Perhaps the single biggest challenge to presenting virtually from home has been how to see your speaking notes and share your slides in PowerPoint if you only have one screen or monitor (likely your laptop screen). This has been a challenge for presenters on all platforms: Zoom, Teams, Webex, Google Meet, and others.
I have published previous articles and videos with solutions such as sharing a portion of the screen in Zoom (Windows or Mac), adding a ghost monitor to have a second screen (Windows or Mac), and using a PDF of your notes beside your slides running in a window (general approach and additional tips for low-res screens).
In this article I want to share another approach that uses a feature in PowerPoint on Windows called Slide Show Preview. This feature has been around for many years and is usually used as a way to quickly check animations and transitions when developing slides. The Mac version of PowerPoint does not have this feature.
This approach involves running the Slide Show preview that covers the top left quarter of your screen with the slide show so you can share the slides in the meeting. On the right side of the screen you view and scroll through the Notes view in PowerPoint so you can see the current slide and notes while you are presenting. The lower left of your screen can contain the meeting chat or attendee videos. Here’s what this looks like when presenting.
Set up & Display Notes View
The Notes Master controls how the Notes view looks on the screen. Click on the Notes Master button on the View ribbon to edit the Notes view. I recommend increasing the font for the notes text so it is easier to read. You can also adjust the size of the slide image. If you have a lot of notes or need to make the font very large, you can make the slide image smaller. Click the Close Master View button once you have the Notes view the way you want it.
Display the Notes view by clicking on the Notes Page button on the View ribbon. This shows you the current slide and notes in the format you set in the Notes Master. Resize the PowerPoint window so it takes up only the right side of the screen and it is oriented in a portrait direction similar to the Notes page.
To make the page even larger, hide the ribbon using the up arrow in the lower right corner of the ribbon. Adjust the zoom level of the view using the zoom controls in the lower right of the PowerPoint window. Make sure that when you scroll with the mouse wheel it moves one page for each wheel click. If it takes two clicks to scroll to the next page, make the zoom slightly lower as PowerPoint thinks it needs to scroll down the page before going to the next page.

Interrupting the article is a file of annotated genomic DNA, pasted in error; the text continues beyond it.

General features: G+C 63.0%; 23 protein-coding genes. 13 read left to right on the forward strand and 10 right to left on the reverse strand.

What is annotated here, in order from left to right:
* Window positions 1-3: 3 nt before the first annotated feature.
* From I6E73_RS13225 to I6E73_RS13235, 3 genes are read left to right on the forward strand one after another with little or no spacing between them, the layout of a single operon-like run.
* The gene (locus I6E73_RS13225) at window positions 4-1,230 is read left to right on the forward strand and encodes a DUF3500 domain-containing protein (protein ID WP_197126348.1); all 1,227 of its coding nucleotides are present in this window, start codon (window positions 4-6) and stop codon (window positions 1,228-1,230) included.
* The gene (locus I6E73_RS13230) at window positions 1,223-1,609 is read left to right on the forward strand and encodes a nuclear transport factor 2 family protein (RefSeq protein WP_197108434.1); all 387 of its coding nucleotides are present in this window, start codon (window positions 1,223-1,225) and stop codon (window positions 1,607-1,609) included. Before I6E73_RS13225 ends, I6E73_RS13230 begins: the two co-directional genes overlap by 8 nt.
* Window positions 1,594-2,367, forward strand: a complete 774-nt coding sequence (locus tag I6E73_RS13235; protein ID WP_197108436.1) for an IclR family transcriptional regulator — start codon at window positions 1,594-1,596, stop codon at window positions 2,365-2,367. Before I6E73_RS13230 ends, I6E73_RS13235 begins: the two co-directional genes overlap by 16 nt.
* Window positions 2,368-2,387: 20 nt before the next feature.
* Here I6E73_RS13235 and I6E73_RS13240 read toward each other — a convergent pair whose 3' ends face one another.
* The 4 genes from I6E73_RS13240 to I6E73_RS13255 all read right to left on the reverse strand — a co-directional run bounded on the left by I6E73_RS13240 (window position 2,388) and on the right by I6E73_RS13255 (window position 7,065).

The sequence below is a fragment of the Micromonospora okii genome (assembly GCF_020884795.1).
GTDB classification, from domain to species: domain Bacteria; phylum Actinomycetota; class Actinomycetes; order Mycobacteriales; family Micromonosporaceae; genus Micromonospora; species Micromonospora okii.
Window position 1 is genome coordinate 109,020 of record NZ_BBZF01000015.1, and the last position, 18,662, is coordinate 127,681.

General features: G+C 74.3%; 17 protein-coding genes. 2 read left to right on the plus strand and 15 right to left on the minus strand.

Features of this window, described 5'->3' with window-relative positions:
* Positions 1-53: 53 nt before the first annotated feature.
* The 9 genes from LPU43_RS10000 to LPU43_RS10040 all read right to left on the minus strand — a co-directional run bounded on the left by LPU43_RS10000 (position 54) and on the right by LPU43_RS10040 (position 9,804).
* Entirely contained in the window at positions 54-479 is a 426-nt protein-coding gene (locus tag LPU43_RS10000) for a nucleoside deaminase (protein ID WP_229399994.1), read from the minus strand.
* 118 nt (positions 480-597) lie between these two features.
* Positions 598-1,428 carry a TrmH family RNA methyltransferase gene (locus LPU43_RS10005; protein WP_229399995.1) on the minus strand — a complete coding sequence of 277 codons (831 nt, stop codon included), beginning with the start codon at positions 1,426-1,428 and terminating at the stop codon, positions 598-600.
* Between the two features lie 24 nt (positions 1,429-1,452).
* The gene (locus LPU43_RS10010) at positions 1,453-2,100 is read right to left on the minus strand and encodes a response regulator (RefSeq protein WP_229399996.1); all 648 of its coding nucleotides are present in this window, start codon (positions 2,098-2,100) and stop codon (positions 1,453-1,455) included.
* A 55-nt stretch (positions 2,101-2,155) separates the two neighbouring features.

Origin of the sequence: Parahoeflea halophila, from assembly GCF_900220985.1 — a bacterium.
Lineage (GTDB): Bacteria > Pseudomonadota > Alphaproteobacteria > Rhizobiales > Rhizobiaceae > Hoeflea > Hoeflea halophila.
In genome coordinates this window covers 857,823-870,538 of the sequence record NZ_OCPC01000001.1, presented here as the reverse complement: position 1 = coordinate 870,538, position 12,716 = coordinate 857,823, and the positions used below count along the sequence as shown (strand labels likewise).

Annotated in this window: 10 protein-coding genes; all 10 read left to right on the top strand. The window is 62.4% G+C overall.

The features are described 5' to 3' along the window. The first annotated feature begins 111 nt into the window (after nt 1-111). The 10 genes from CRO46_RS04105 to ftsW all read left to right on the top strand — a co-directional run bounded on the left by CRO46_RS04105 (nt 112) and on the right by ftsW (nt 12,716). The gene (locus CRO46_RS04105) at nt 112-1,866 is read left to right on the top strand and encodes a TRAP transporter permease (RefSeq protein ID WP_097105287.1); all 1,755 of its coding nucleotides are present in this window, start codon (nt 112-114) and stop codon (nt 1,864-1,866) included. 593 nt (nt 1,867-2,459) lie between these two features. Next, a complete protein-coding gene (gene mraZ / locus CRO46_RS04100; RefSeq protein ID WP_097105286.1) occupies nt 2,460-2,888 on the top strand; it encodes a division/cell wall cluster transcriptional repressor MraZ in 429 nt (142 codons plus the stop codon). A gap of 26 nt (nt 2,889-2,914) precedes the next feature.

If the text is not large enough, go back and adjust it in the Notes Master.
Open Slide Show preview
Since you only have one screen, you should not have to turn off Presenter View on the Slide Show ribbon or set the Monitor to your primary monitor (if you are using this approach with multiple monitors you will need to change both of these settings).
Start Slide Show preview by holding the Alt key and clicking on the Slide Show icon in the lower left footer of the PowerPoint window. This will start the slide show from the current slide in a window that takes up the top left quarter of your screen.
Share Slide Show Preview in the meeting
In the meeting platform use the window sharing mode to share the Slide Show preview window. It is important that the Notes page window does not overlap the Slide Show preview window. If it does, the audience will see the overlapping portion as well. While it appears that the Slide Show preview window and the PowerPoint window with the Notes pages are two different windows, they are actually treated as a hybrid in the operating system and will show when overlapped.